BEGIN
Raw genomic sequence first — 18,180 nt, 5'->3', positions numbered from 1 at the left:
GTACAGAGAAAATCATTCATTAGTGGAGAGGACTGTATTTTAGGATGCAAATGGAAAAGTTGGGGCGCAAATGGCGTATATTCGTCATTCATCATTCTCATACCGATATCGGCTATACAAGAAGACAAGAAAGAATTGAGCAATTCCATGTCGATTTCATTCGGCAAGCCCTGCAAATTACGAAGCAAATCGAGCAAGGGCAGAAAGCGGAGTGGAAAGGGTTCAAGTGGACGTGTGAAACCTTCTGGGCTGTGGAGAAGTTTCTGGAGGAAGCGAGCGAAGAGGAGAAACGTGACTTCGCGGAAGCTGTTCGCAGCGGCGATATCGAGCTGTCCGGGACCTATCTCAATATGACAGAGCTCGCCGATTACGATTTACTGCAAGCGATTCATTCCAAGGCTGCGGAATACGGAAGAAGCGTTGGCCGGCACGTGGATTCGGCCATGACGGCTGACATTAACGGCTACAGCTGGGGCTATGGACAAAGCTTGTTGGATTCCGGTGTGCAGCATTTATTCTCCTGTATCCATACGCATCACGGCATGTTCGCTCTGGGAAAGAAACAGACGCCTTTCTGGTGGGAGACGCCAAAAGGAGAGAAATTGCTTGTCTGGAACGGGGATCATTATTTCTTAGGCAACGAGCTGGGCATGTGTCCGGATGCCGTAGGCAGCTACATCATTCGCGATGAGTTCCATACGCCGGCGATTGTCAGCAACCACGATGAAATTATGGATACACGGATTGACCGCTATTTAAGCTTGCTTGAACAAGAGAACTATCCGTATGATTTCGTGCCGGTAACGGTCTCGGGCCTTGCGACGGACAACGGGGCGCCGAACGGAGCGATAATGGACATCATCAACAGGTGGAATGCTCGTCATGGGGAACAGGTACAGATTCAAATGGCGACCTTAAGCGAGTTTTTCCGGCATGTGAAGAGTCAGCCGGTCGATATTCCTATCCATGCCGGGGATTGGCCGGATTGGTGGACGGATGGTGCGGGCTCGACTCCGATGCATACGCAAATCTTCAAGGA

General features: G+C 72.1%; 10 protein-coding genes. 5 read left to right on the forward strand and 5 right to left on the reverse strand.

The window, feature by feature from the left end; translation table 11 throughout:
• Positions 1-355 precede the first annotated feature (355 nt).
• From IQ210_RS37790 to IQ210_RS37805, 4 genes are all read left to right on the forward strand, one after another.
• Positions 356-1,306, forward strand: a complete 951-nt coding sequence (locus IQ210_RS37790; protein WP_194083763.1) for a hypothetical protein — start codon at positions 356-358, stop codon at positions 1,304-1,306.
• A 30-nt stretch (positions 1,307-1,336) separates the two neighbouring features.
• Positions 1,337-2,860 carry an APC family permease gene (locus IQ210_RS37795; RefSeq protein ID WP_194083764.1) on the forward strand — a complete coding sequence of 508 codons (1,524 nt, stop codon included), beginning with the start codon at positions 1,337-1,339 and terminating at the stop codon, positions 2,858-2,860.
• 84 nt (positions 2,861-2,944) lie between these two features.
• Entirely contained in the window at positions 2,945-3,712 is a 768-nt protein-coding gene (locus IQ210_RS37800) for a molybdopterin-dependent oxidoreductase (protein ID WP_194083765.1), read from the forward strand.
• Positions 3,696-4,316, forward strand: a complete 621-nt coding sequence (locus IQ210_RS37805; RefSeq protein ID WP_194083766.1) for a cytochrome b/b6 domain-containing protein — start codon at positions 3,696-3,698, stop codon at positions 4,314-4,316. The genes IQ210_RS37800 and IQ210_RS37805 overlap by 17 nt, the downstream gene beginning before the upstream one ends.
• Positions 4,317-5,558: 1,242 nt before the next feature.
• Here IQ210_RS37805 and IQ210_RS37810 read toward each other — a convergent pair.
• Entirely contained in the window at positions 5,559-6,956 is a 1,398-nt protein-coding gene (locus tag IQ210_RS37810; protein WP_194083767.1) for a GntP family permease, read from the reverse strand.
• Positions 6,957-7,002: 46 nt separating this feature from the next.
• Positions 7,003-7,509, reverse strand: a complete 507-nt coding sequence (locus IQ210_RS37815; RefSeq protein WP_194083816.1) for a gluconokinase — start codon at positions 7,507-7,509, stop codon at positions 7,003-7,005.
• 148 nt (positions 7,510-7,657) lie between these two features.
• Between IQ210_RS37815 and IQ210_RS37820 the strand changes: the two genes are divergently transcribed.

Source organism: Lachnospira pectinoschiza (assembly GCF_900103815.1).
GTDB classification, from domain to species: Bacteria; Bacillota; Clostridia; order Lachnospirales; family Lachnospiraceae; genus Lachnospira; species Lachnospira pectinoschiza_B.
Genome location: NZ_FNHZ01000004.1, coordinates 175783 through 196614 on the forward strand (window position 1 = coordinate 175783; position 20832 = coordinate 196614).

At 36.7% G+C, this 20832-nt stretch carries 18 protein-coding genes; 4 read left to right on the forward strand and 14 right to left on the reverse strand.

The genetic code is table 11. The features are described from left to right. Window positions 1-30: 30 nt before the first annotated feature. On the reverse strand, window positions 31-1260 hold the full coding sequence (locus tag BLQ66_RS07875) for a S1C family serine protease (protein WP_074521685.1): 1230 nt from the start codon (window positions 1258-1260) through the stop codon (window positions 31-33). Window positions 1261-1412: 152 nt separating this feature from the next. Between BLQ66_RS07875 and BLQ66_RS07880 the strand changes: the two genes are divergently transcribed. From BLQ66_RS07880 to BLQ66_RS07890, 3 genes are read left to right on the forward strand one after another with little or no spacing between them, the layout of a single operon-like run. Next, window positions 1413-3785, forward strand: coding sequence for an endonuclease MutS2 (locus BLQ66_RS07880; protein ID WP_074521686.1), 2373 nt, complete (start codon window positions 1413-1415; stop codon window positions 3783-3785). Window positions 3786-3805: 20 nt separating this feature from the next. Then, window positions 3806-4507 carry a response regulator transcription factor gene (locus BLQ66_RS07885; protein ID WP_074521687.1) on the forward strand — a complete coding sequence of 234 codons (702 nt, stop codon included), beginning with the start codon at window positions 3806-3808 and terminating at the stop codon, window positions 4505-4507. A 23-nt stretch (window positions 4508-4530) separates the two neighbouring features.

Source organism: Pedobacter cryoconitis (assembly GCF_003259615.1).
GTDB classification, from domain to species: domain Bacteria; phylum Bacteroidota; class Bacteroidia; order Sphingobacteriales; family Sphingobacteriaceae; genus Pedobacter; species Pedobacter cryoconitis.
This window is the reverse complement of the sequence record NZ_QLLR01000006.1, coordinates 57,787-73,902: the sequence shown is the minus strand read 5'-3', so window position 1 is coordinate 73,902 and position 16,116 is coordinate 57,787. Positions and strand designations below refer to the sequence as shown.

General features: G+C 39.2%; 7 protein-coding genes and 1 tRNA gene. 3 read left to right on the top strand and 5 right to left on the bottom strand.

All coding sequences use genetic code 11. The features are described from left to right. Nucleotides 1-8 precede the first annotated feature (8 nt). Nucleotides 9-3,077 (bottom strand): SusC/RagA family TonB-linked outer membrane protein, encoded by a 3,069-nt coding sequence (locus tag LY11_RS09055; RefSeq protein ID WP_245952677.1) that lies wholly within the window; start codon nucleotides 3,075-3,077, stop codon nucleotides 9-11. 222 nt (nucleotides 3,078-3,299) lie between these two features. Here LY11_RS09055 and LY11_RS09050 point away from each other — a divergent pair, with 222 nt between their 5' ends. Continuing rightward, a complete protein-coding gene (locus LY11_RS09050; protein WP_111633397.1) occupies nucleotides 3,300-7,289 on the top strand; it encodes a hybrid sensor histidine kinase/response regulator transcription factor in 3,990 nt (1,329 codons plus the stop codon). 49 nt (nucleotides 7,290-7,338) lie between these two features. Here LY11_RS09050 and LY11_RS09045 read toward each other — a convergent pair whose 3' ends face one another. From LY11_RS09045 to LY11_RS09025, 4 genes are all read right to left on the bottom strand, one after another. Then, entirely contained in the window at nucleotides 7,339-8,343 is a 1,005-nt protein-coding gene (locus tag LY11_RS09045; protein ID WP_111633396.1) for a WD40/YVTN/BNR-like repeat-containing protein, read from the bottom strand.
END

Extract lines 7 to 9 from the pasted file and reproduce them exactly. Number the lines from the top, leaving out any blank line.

• Positions 356-1,306, forward strand: a complete 951-nt coding sequence (locus IQ210_RS37790; protein WP_194083763.1) for a hypothetical protein — start codon at positions 356-358, stop codon at positions 1,304-1,306.
• A 30-nt stretch (positions 1,307-1,336) separates the two neighbouring features.
• Positions 1,337-2,860 carry an APC family permease gene (locus IQ210_RS37795; RefSeq protein ID WP_194083764.1) on the forward strand — a complete coding sequence of 508 codons (1,524 nt, stop codon included), beginning with the start codon at positions 1,337-1,339 and terminating at the stop codon, positions 2,858-2,860.